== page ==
Why can’t Mrs. Frisby catch a break?

Poor Mrs. Frisby. Looks like Bedrock Studios is the latest studio to disrespect her name.

The hero of Robert C. O’Brien’s classic children’s novel Mrs. Frisby and the Rats of NIMH never gets any credit. When Don Bluth’s extravagant animated adaptation hit theaters, her name had been dropped from the title. Now it was just The Secret of NIMH.

But that’s not all. In the movie, her name had been changed to Mrs. Brisbie!

Why? According to Wikipedia, the name was changed “to avoid potential objections from the makers of the frisbee, Wham-O.” Huh. Really? It’s spelled differently in the book. And the book is already published and beloved!

Now, word arrives that Bedrock Studios is working on an adaptation of the same book. But they’ve chewed off Mrs. Frisby’s name! If the article is accurate, the movie will be called Rats of NIMH*. (Hmm. Is it uncool to have “Mrs.” in the title? Not sexy enough? Or does the name Frisby remind kids of this guy? I doubt it.)

I mean… why not stick with Mrs. Frisby and the Rats of NIMH? Or just Frisby and the Rats of NIMH? Or just… Frisby? Think of the merchandising possibilities!

I’m worried. Is it just that Rats of NIMH sounds more dangerous? In that case, maybe they’ll change The Hobbit to The Dragon Smaug.

And look! Bedrock is producing A Wrinkle in Time. Wouldn’t The Three Witches be more menacing? Or perhaps they should just make a reference to the story’s villain, which would be simple and catchy:  It.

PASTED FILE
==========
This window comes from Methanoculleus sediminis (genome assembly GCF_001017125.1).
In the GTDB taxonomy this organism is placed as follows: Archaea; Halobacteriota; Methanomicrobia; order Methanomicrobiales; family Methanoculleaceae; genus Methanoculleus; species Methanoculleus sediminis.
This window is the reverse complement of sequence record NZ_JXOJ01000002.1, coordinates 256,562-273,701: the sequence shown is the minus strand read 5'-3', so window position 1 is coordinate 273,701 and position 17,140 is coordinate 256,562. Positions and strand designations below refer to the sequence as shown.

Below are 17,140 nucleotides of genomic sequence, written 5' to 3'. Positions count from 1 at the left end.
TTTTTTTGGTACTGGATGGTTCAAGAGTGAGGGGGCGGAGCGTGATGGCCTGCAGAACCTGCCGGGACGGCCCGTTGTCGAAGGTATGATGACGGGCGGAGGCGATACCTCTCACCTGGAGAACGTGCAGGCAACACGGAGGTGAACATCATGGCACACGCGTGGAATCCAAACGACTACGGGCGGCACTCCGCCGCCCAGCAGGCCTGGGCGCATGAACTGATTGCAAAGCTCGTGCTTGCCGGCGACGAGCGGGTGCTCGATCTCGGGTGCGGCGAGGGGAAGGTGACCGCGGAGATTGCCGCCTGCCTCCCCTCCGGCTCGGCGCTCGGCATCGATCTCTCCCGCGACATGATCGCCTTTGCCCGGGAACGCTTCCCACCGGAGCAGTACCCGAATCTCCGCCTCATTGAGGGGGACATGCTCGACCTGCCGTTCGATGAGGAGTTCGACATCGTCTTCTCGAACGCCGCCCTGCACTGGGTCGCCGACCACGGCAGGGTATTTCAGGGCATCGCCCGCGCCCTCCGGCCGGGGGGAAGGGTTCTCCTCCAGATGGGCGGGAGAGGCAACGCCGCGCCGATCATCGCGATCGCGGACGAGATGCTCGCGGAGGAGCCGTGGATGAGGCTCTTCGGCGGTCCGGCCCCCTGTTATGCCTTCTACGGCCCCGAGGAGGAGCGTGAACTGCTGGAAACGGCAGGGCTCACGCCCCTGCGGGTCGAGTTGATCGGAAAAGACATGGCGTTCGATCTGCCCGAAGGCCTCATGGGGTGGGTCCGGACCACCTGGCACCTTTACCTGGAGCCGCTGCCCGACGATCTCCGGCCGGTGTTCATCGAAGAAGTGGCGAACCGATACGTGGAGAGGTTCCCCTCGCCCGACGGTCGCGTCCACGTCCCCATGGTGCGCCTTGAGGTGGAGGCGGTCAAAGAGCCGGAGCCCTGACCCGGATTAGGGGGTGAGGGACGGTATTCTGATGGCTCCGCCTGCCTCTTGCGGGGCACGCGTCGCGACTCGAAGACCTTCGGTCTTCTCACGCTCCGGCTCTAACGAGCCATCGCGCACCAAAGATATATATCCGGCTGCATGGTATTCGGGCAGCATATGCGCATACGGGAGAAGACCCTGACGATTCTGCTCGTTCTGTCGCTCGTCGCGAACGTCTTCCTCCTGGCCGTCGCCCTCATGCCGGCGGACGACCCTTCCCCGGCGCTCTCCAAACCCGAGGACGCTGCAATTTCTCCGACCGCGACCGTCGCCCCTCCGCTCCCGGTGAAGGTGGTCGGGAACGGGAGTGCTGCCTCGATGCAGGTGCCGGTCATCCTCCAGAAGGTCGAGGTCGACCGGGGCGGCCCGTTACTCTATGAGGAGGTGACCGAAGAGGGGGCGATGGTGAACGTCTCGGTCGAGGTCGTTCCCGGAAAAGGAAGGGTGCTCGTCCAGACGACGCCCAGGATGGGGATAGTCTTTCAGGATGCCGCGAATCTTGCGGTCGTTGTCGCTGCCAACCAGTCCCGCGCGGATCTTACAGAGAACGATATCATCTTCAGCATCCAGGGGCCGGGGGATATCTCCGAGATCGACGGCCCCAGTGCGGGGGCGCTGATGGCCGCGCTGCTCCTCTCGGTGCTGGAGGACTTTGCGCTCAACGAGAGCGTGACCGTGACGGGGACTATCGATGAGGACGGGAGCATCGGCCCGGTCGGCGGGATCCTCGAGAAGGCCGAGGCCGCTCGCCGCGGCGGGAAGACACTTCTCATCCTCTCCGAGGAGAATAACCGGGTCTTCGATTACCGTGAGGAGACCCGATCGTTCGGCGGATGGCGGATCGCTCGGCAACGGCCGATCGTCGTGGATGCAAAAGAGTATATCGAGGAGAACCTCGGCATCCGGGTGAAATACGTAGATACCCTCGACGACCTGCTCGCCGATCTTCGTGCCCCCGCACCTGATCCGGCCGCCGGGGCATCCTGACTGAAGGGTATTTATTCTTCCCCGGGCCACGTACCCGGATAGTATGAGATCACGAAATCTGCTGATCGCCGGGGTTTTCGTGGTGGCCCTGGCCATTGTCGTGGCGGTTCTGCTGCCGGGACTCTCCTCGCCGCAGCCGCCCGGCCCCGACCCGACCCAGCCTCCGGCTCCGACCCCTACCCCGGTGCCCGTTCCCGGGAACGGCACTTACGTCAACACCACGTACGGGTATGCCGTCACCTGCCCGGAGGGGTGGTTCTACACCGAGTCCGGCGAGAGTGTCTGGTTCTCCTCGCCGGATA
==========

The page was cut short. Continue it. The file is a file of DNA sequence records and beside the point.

* The story actually shows the title to be Rats of NIMH at Paramount. But I assume somebody just got the italics wrong.

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3 Responses to “Why can’t Mrs. Frisby catch a break?”

  1. Martin Stillion Says:

    No, not It. Stephen King might sue!

  2. Caleb Says:

    If I remember correctly (and it’s been years and years), the book was primarily about the group of rats and mice inventing their own science and civilization, while Bluth’s movie was of a more spiritual/magical nature. I still get chills thinking about the Great Owl, one of the most Awe-full filmed images of a Godlike being that I can think of.

    I’m not too worried about what they call this new version, more about what they do with it. If it’s just a rehash of the Bluth version, we could do without. If it’s more faithful to the original story, devoid of comedic crows, and more about the nature of civilization and society, it might be worthwhile.

    Given what these guys did with Narnia though, I’m not holding my breath for anything too profound.

  3. Chad Ethridge Says:

    I remember really liking the movie as a kid, but don’t remember too much about it now. I am skeptical about watching such movies again because often I find that the things I enjoyed as a child do not continue to resonate with me as an adult. Perhaps I should read the book instead of the movie this time around.

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